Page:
There are certain pleasures in the world that only a frum person can experience. That is the topic I wanted to write about this week. It started when I came into shul, it was a Monday. It's a long tachanun on a Monday. I finished repeating shmona esrey and was about to start vi'hu rachum, when a chasan walked in. Kaddish! No tachanun. If it would've been a Sunday, Tuesday, Wednesday or Friday there would have been some joy. Tachanun on those days is only about 3 or 4 minutes. But on a Monday or Thursday when you just knocked off a good 7-9 minutes from our morning services the elation was palatable. There wasn't a face that wasn't smiling. Someone commented to me afterwards. This is one of those pleasures in life that a non-religious person or a gentile will never experience. They may have cheese burgers, Santa Claus and the Super Bowl, but the joy of unexpectedly getting out of a few extra paragraphs of davening… that's something only a frum yid can appreciate. Ashreinu ma tov chelkeinu- Fortunate are we and how good is our lot.  So that got me thinking what other uniquely frum pleasures are there out there that no one else gets to appreciate. Of course there is chulent-chili, stew, goulash and something called mélange, but it isn't even close to a real chulent. You've got herring, kishka, chopped liver and kokosh cake. But that's me I jump to food right away. But that's really not fair because every cultures got their own ethnic cuisine. I was looking for distinctly religious pleasures. Not to say that chulent, particularly my wife's, isn't a religious experience but you know what I mean.  So what do you do when you don't know something. I googled Uniquely Jewish pleasures that goyim don't experience, and nothing came up relevant. All it gave me was links about Shabbos goys. That meant that this was a still undiscovered thesis waiting to be written. Google had left me room to expand on this narrowly researched area. So I went to work researching. But where? How? Thank God for Facebook. So I put up a post and all my friends chimed in within 3 hours I had close to 200 responses. There were some that were better than others. I'll give you the ones I like best and maybe throw in a few more by the jokes below.  These four words being sung after the Torah reading "Chadeish Yameinu Kikedem-Yisgade'eel"- no speech this week.  Gebrochts on the last day of Pesach- for ChasidimBeing in an unfamiliar town and finding a kosher restaurant, or flayshigs in supermarket, or kosher crackers in a vending machine  Having someone bring you some milk chocolate as a present and realizing you're the only one not flayshigs for the next 5 hours.  Lying down in bed and remembering as you're falling asleep that you really did daven mariv already.  When your host cries out its time to bentch and he didn't say a vort (or read Rabbi Schwartzes E-mail) at the table.  Really short selichos on Erev Yom Kippur  A cloudy Motzai Yom Kippur so you don't have to say Kiddush Levana and can run home and eat right away.  Finding a big piece of flanken on bottom of chulent pot at a Kiddush that no one else realized was there Two words- Hoicha Kedusha (for my readers that are frummly illiterate- that's when rather than repeating the entire Mincha amida you just say a quick kedusha and your done)  Being at a simcha and being able to eat whatever you want because your spouse is on other side of mechitza  And on and on and on… Send me yours. It's a great topic. But perhaps the greatest pleasure in my mind that is Torah. I'm not getting frum on you here. I'm not trying to pitch you or sell you anything. And truth is that it's not a pleasure that most of us get enough of the time. It's probably one that I can tell you that I personally don't get most times I crack a book, open up a Talmud or prepare a class or sermon. But it's a joy that you get like no other. When you work hard at a good vort and poof it clicks. When the Talmud opens up after working on it a bit and all the pieces you were struggling over all fit together into a glorious tapestry. When something that you never saw before in the Torah or the parsha all of a sudden reveals itself to you. When you hear a great class shiur or weekly E-mail :) that touches parts of your soul you knew existed but never thought could be inspired. Could be blown away. It's more than just a Eureka! light bulb moment.  It's like you've just connected to something older, higher, more incredible than you ever thought you could. You found your place in the Torah. You appreciate that you have just gotten a taste of olam haba- the world to come, in this world. You want to, and sometimes do, jump up and dance.  A goy will never have that. That's ours and ours alone.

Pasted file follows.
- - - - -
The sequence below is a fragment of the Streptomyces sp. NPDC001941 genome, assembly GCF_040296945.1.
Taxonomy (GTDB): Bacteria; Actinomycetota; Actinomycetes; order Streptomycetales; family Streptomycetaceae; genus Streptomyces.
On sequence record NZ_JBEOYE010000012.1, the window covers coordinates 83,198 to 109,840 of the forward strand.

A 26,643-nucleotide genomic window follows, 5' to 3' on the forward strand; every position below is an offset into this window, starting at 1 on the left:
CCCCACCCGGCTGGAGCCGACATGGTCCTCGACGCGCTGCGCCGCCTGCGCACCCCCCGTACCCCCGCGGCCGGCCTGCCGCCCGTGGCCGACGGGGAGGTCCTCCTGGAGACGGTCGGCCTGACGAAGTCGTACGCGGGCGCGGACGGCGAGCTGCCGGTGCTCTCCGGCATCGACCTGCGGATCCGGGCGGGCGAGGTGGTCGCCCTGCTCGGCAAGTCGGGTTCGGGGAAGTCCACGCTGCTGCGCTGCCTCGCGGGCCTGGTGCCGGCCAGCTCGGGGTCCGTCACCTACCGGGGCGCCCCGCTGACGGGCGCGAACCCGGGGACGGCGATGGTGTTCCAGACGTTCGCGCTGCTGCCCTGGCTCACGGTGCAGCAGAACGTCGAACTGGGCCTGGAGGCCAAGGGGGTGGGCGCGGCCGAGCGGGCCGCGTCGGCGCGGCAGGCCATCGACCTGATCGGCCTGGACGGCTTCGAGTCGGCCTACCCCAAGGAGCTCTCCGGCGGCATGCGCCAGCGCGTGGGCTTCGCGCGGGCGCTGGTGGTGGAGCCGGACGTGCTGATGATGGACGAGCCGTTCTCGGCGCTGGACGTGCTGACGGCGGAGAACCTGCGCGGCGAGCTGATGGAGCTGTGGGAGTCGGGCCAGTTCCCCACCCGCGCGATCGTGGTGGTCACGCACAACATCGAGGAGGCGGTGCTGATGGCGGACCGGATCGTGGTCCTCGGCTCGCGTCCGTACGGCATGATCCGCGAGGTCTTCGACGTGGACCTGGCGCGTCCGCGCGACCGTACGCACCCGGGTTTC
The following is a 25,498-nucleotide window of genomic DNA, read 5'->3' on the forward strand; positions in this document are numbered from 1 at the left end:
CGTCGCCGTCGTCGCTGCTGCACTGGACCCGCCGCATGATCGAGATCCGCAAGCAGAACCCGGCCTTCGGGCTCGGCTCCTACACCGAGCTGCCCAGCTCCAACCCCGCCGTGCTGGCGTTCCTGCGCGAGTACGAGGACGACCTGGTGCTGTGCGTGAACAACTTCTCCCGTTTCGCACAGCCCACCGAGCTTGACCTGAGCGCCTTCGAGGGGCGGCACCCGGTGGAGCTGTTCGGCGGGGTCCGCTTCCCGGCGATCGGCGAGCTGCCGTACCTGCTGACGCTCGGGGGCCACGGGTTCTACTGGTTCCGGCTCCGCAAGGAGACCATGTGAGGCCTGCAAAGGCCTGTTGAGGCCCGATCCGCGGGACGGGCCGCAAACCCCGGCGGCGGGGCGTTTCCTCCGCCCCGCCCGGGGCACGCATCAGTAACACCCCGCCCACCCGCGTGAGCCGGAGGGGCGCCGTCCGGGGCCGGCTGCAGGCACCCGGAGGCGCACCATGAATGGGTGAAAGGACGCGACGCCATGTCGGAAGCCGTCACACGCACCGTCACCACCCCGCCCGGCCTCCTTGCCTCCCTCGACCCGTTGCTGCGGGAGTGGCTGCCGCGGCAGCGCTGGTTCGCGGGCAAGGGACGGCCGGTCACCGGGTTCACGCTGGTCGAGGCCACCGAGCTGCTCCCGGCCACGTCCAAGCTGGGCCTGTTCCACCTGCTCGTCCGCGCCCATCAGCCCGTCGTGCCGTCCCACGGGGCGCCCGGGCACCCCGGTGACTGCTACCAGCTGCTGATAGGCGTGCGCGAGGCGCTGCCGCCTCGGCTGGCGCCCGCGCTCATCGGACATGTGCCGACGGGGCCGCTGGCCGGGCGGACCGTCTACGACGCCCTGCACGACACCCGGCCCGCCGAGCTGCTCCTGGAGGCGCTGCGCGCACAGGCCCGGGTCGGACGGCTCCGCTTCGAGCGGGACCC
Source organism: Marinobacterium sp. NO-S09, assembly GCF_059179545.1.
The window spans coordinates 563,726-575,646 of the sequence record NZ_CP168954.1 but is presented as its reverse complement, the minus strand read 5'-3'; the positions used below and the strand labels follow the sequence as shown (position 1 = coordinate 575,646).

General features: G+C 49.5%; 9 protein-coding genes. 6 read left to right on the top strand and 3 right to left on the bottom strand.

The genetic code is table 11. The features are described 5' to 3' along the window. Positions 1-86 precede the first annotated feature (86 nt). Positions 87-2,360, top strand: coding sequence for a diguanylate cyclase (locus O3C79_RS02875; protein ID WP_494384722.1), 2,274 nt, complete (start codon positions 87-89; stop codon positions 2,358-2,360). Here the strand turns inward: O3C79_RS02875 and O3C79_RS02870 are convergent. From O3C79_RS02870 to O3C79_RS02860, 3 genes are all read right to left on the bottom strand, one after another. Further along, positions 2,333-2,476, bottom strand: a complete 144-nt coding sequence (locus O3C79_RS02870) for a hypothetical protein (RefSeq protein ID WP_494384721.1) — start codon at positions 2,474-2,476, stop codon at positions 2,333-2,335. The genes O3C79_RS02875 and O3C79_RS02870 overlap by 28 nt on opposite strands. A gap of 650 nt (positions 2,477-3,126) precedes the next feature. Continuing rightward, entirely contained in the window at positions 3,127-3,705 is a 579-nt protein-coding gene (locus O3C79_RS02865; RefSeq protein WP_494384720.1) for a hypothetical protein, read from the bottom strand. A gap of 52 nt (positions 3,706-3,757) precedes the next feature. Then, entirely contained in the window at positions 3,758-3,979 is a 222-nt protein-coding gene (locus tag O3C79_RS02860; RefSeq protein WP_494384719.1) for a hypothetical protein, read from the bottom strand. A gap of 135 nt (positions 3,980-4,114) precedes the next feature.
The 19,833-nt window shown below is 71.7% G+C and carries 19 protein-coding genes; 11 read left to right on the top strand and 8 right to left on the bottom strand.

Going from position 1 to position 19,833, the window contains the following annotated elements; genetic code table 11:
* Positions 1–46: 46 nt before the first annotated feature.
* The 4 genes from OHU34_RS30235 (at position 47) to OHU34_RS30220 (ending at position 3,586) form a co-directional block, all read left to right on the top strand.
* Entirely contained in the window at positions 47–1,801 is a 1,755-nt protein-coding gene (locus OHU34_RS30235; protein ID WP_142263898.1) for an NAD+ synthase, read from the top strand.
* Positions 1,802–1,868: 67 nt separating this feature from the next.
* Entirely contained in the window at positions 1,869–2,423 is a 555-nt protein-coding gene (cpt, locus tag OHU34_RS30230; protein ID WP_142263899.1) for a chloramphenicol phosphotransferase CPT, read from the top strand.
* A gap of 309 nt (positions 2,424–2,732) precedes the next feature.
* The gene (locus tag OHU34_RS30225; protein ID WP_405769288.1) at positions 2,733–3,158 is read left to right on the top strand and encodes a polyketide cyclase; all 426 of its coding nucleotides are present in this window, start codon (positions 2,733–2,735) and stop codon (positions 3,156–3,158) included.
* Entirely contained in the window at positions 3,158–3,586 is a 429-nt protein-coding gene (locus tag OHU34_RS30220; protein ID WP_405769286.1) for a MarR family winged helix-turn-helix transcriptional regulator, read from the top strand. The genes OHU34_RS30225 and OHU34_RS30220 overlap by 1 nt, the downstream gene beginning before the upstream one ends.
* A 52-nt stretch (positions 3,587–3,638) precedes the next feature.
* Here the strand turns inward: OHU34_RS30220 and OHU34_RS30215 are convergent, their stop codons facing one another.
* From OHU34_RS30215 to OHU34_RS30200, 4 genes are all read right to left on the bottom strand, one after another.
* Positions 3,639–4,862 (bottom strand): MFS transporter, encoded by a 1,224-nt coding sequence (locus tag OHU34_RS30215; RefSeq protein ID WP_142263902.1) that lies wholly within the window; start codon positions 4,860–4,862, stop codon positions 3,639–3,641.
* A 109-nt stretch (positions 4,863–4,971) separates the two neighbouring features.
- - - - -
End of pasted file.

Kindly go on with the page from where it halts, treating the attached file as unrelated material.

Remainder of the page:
A Menorah that Defied the Swastika